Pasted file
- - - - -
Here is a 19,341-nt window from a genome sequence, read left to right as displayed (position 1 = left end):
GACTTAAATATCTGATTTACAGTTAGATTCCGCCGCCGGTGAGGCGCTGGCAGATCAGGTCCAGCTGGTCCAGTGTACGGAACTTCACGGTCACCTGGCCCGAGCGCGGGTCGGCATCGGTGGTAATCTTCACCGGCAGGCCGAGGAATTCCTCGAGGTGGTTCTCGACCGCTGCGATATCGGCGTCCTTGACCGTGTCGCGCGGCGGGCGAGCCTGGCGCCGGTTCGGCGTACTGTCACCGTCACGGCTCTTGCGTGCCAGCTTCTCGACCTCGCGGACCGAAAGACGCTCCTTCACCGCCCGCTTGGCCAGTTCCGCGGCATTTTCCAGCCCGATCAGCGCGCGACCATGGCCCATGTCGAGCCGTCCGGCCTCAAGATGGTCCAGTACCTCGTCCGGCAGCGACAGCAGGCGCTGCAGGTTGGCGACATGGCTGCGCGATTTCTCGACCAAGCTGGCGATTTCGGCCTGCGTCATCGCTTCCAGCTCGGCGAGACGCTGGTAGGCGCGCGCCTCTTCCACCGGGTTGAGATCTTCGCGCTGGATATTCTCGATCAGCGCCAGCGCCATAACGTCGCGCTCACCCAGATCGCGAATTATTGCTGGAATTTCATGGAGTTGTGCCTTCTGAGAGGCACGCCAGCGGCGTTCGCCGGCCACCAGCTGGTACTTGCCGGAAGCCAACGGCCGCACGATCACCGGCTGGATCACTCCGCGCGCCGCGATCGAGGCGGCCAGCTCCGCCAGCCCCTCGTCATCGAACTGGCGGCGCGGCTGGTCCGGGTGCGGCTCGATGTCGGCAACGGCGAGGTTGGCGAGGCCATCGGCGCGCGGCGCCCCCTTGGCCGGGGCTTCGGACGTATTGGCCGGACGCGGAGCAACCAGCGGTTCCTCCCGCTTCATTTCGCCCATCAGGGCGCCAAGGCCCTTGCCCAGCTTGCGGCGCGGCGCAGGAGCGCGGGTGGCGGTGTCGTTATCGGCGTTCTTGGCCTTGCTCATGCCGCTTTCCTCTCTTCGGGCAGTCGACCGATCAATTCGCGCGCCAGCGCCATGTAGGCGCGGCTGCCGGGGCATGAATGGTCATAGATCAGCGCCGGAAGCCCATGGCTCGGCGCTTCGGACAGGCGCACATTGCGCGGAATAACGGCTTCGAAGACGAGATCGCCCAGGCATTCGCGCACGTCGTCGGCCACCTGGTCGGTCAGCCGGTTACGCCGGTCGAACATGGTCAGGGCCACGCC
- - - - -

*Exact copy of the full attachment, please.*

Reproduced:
Here is a 19,341-nt window from a genome sequence, read left to right as displayed (position 1 = left end):
GACTTAAATATCTGATTTACAGTTAGATTCCGCCGCCGGTGAGGCGCTGGCAGATCAGGTCCAGCTGGTCCAGTGTACGGAACTTCACGGTCACCTGGCCCGAGCGCGGGTCGGCATCGGTGGTAATCTTCACCGGCAGGCCGAGGAATTCCTCGAGGTGGTTCTCGACCGCTGCGATATCGGCGTCCTTGACCGTGTCGCGCGGCGGGCGAGCCTGGCGCCGGTTCGGCGTACTGTCACCGTCACGGCTCTTGCGTGCCAGCTTCTCGACCTCGCGGACCGAAAGACGCTCCTTCACCGCCCGCTTGGCCAGTTCCGCGGCATTTTCCAGCCCGATCAGCGCGCGACCATGGCCCATGTCGAGCCGTCCGGCCTCAAGATGGTCCAGTACCTCGTCCGGCAGCGACAGCAGGCGCTGCAGGTTGGCGACATGGCTGCGCGATTTCTCGACCAAGCTGGCGATTTCGGCCTGCGTCATCGCTTCCAGCTCGGCGAGACGCTGGTAGGCGCGCGCCTCTTCCACCGGGTTGAGATCTTCGCGCTGGATATTCTCGATCAGCGCCAGCGCCATAACGTCGCGCTCACCCAGATCGCGAATTATTGCTGGAATTTCATGGAGTTGTGCCTTCTGAGAGGCACGCCAGCGGCGTTCGCCGGCCACCAGCTGGTACTTGCCGGAAGCCAACGGCCGCACGATCACCGGCTGGATCACTCCGCGCGCCGCGATCGAGGCGGCCAGCTCCGCCAGCCCCTCGTCATCGAACTGGCGGCGCGGCTGGTCCGGGTGCGGCTCGATGTCGGCAACGGCGAGGTTGGCGAGGCCATCGGCGCGCGGCGCCCCCTTGGCCGGGGCTTCGGACGTATTGGCCGGACGCGGAGCAACCAGCGGTTCCTCCCGCTTCATTTCGCCCATCAGGGCGCCAAGGCCCTTGCCCAGCTTGCGGCGCGGCGCAGGAGCGCGGGTGGCGGTGTCGTTATCGGCGTTCTTGGCCTTGCTCATGCCGCTTTCCTCTCTTCGGGCAGTCGACCGATCAATTCGCGCGCCAGCGCCATGTAGGCGCGGCTGCCGGGGCATGAATGGTCATAGATCAGCGCCGGAAGCCCATGGCTCGGCGCTTCGGACAGGCGCACATTGCGCGGAATAACGGCTTCGAAGACGAGATCGCCCAGGCATTCGCGCACGTCGTCGGCCACCTGGTCGGTCAGCCGGTTACGCCGGTCGAACATGGTCAGGGCCACGCC